Creative NZ support for propaganda adds up to $222,000 that won’t go to artists

The Taxpayers’ Union has joined Point of Order in raising questions about Creative NZ’s funding of articles on The Spinoff to pressure the Government “to remove direct democracy from local government wards”.

For good measure, it has inquired into the cost of this funding and tells us $222,000 in grants has gone the way of The Spinoff since 2016.

As Point of Order reported at the weekend, one Creative NZ-sponsored article on The Spinoff has the headline, ‘Why Nanaia Mahuta is right to repeal racist Māori wards legislation’.

A follow up is titled, ‘Want to petition council to veto your local Māori ward? Bad news – you can!’.

The Taxpayers Union dipped into The Spinoff’s files and found other opinion pieces in this series which profile Ihumātao protestors, make commentary on Twitter controversies, and praise Hon Nanaia Mahuta’s appointment as Foreign Minister.

Union spokesman Louis Houlbrooke says, “Many New Zealanders would be appalled to know their hard-earned taxes are being used to promote political stances they disagree with. When government agencies engage in propaganda they undermine the neutrality of the public sector and the fairness of democracy.”   

search of Creative NZ’s website reveals $222,000 given in grants to The Spinoff since 2016.  

“It seems Creative NZ is keen on funding left-wing propaganda, but we doubt they’d give money for us to provide the counterargument. Regardless, political opinion pieces do not support the creative sector. Creative NZ should stick to its knitting or shut down and return its funds to the taxpayer.”   

A few weeks ago the Taxpayers’ Union revealed  how Creative NZ’s COVID-19 response grants have dished out taxpayer money to ‘compositions inspired by emotions felt during the Covid-19 lockdown, ‘an indigenised hypno-soundscape’, ‘a novel about male affection in hypermasculine spaces’, and other bizarre projects.”

Its press statement today concludes:

Of course some art will be edgy or political. But we’re yet to see Creative NZ fund a single project that doesn’t fit their politically-correct, Wellington-centric, left-wing world view. That is not good enough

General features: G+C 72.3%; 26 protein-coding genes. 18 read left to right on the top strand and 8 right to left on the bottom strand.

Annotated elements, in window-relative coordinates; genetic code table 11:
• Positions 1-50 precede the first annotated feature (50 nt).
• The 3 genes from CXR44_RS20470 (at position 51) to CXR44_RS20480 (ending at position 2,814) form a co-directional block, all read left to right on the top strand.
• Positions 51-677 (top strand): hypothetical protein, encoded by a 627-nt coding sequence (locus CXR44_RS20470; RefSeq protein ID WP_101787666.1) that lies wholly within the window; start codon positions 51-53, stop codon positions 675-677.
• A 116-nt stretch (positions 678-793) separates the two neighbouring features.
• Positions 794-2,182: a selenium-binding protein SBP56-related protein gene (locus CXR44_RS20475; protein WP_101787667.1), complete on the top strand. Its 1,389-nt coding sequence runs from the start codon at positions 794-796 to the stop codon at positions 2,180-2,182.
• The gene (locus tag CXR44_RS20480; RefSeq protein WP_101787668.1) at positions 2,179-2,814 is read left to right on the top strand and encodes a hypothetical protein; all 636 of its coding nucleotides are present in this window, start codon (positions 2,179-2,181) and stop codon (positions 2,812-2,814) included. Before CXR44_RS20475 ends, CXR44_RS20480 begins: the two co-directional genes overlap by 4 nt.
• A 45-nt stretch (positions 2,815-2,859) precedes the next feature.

Creativity blossoms in the shadow of the virus (with seed money from taxpayers who may not be aware of their generosity)

We have acknowledged on previous occasions that the Point of Order Trough Monitor was not calibrated to pick up every example of dubiously spent public money.

But when our monitor misses examples of eyebrow-raising grants, investments, loans and what-have-you, other monitors and watchdogs are on the job.  The Taxpayers’ Union for example.

The other day it drew attention to Creative NZ’s track record for funding some pretty odd art projects.

The Taxpayers’ Union has focused on the value of the Arts Continuity Grant, which it describes as a COVID-19 response fund which has so far paid out $16 million in grants to a variety of questionable short-term arts projects.

Many of the descriptions of the projects funded under this programme are described as “frankly, incomprehensible” and:

“It’s hard to see how bureaucrats in Creative NZ can make an objective judgment on which projects are worthy of funding, and which aren’t.

“The resulting handouts speak for themselves. Creative NZ is fighting COVID-19 by spending taxpayer money on plays about menstrual cycles, Māori ‘healing theatre’, and ‘Indigenised Hypno-soundscapes’. That’s madness and it reflects terribly on the Minister of Arts Culture and Heritage – who happens to be Jacinda Ardern.

“These grants are massively unfair to taxpayers, with the benefits skewed toward politically-connected Wellington weirdos. Handouts for fringe interest groups mean less money is available for tax relief that would reward productive work.”

Point of Order visited the Creative NZ website and learned that this continuity fund

“ … is offered to support a short-term arts project, or the stage of a project, that can be delivered within a changed and evolving environment as a result of COVID-19. Projects can include the creation and/or presentation of new work. Existing projects submitted to our suspended funds can be reframed and resubmitted. Applications will be accepted on a rolling basis with weekly decision-making.”

Sums up to $50,000 have been on offer. Continue reading “Creativity blossoms in the shadow of the virus (with seed money from taxpayers who may not be aware of their generosity)”